New media technologies are in demand and Puppetry in Practice's Stop-Motion Animation residencies are among our most requested programs. PiP embraces technology as an integral part of its innovative arts education programs. PiP provides students with the essential tools to bring their learning to life with fun and engaging animation techniques, while being immersed in curriculum studies. Students use laptop computers and webcams, animation software and their imaginations to create high-quality animated shorts and features they can share with their peers or broadcast to the world via social media. This residency develops creative problem solving, critical thinking, and communication and collaboration skills through hands-on learning with technology. Students work together in groups and discover it takes teamwork to succeed beyond their expectations.
"The strengths of the program were that it was organized, it was student friendly, it was 100% interactive and it was fun!"
-2nd Grade Teacher, PS 28, Queens, NY
Students explore the history of animation through multimedia presentations and discussions with the teaching artist. After learning basic film vocabulary and technique, small groups of students work together to write and illustrate complete storyboards around the topic of the residency. Students then create their scenery and characters through traditional drawing and collage techniques before venturing into the world of animation with digital tools and software. The residency often culminates in a school-wide auditorium screening of students' work.
Students use their natural skills and abilities and apply them to various roles during the process. These include: set designers, writers and storyboarders, camera operators, directors, actors who lend their voices to the characters, animators who move the characters, music and sound effects people, and more. This program improves digital literacy and heightens awareness of new media uses and capabilities.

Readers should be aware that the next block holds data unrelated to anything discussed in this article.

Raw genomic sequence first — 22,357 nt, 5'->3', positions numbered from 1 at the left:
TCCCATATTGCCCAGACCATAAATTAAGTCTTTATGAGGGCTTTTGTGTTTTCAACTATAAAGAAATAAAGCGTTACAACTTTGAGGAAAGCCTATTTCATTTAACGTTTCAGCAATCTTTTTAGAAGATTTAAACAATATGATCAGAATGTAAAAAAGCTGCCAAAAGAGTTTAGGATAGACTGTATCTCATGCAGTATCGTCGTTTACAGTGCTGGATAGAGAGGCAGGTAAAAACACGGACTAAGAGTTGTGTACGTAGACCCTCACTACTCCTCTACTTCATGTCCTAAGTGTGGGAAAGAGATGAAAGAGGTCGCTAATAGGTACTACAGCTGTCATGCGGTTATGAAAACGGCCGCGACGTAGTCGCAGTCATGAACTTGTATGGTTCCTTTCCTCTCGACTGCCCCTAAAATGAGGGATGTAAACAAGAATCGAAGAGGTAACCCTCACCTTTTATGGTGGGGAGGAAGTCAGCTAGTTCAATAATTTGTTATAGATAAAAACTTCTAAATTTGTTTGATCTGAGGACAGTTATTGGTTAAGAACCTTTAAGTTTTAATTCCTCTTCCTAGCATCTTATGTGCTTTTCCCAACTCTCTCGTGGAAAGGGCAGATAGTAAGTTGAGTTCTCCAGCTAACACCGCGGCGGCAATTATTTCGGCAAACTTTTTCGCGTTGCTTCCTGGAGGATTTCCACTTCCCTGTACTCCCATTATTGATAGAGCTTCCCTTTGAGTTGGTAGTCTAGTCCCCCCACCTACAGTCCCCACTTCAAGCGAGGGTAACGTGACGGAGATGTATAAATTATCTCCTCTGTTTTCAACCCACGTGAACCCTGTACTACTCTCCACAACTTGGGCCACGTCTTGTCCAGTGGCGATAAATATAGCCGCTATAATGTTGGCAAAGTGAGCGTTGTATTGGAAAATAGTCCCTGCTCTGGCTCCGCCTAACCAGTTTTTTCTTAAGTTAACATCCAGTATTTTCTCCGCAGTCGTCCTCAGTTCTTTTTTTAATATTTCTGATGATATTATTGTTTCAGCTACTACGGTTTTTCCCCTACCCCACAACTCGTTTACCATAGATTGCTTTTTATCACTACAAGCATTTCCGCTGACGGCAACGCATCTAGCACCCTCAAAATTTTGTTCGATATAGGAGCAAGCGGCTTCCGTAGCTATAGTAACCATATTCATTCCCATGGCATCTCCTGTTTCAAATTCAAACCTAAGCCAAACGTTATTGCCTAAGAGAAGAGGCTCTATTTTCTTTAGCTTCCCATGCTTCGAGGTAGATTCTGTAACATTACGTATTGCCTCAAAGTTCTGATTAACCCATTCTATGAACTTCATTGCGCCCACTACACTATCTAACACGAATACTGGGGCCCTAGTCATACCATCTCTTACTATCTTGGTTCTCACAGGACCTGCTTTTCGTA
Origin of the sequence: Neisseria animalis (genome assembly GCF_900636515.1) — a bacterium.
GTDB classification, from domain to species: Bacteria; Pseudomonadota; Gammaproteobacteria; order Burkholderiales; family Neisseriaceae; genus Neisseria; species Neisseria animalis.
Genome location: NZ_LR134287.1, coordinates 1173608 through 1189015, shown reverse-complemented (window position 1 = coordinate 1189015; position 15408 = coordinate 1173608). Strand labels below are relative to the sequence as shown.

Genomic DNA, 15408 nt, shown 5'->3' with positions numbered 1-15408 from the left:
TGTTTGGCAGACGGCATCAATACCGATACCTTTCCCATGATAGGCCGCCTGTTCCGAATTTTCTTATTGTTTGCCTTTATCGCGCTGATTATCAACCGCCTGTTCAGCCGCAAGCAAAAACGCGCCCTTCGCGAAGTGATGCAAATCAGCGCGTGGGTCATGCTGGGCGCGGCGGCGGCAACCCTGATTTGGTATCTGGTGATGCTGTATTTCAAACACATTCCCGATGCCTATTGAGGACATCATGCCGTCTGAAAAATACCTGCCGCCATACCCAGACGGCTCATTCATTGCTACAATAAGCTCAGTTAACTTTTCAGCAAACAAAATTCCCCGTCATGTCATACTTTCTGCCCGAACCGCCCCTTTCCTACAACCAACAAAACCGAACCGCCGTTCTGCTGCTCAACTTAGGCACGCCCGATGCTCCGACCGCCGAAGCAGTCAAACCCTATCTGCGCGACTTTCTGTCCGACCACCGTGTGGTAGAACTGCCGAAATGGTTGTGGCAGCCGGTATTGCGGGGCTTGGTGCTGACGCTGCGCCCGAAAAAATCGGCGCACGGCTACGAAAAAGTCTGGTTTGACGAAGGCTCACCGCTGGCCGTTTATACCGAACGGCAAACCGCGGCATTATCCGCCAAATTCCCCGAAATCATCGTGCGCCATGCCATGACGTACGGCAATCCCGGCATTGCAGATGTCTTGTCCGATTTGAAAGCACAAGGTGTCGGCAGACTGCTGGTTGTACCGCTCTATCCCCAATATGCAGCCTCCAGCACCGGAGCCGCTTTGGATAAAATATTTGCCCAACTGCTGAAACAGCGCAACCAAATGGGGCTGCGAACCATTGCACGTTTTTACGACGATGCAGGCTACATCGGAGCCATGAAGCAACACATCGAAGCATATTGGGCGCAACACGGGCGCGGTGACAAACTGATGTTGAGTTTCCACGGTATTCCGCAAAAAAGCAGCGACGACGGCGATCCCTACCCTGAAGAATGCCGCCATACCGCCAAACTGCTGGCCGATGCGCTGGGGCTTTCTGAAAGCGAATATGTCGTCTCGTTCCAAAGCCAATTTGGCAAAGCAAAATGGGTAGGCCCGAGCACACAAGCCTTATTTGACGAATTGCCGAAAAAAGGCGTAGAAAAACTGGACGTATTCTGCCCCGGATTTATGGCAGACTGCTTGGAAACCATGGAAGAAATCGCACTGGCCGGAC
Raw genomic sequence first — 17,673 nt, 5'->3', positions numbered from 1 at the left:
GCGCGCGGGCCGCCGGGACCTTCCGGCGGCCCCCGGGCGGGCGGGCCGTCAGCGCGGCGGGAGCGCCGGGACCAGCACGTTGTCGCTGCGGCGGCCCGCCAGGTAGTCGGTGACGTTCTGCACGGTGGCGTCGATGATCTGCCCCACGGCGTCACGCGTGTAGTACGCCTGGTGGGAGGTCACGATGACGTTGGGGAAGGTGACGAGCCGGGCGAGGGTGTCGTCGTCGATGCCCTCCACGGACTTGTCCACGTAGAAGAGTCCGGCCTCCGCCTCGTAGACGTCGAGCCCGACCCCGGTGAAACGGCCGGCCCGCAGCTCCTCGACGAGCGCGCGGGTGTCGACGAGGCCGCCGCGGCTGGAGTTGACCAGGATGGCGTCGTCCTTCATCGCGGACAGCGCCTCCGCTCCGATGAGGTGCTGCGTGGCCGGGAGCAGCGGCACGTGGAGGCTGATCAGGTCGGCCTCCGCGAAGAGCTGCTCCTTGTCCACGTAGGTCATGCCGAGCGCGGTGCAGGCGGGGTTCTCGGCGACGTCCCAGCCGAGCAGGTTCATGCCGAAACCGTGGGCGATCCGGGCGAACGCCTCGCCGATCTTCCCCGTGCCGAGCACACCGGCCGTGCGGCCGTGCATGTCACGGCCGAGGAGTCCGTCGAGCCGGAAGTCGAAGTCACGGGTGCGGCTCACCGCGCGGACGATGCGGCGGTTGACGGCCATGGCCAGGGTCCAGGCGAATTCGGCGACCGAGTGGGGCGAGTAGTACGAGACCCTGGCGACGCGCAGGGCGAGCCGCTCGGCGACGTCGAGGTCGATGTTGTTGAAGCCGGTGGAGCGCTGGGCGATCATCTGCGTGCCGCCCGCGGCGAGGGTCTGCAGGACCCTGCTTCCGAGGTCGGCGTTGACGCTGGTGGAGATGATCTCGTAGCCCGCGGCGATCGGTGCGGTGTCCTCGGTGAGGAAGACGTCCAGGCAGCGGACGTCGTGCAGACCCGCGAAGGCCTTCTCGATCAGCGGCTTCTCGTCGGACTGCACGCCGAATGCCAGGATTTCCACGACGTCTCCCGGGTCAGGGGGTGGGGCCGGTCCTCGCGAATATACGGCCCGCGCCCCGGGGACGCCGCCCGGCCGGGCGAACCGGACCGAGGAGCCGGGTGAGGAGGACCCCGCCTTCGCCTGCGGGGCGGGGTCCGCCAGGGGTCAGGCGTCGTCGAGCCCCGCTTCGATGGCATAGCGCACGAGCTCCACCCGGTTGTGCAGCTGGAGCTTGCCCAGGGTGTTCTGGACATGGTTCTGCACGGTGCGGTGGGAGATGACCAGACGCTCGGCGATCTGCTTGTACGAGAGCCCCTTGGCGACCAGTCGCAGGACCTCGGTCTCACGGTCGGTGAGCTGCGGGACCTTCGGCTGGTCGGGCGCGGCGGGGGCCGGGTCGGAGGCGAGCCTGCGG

The Stop-Motion Animation artist residency has been applied to the exploration of African, Chinese, Indian, and Native American folktales; the landmarks and historical figures of New York City; poetry and other beloved, acclaimed literature; and age-appropriate projects raising awareness and action to protect and respect the environment. Visit our YouTube page to see all of the students' work.
From the Brooklyn Bridge to Ellis Island to the Empire State Building, students discover and explore the amazing landmarks that make New York City so exceptional. As the cornerstone of the MY NEW YORK program, students become tour guides of their surrounding borroughs through the use of technology and the magic of animation. This is a collaborative and creative way for students to study the rich histrory of New York City. Perfect for addressing 2nd grade Social Studies standards.
Fables and Folktales
Folktales, fables and folklore are an excellent way for students to learn to appreciate the rich traditions and cultures of people around the world. Through investigation and research, students learn the geography, architecture and history of places like West Africa, China, India, Pakistan and Bangladesh. Students learn how different communities around the world and throughout time address important aspects of everyday life. This is a great program for 3rd grade Social Studies curriculum.
Flip's Fantastic Animation
Author/Illustrator Angelo DeCesare's popular Flip's Fantastic Journal Residencies come to life. Similar to the other residencies, Angelo will guide students through the basics of story writing. Instead of writing in memoirs or journals, students will work in small groups to develop storyboards to use as their animation guides. PiP supplies miniature, movable paper puppets of all the Flip characters while students create their own backgrounds and props found in their stories. Popular areas of study for this residency include Neighborhood Studies, NYC Landmarks and Anger Management.
A great way for students to learn about and experience poetry is through animation. The abstract structure of poetry lends itself to moving images extremely well, by transforming poems into a visual form or representation, students are actively interpreting the text stanza by stanza, and are able to discover the overall themes, narratives and concepts found in any poem.
Too Much Noise by ECC After-School Program. 2012
Abiyoyo by ECC After-School Program. 2013
European Explorers by 5th Graders in PS 46. 2015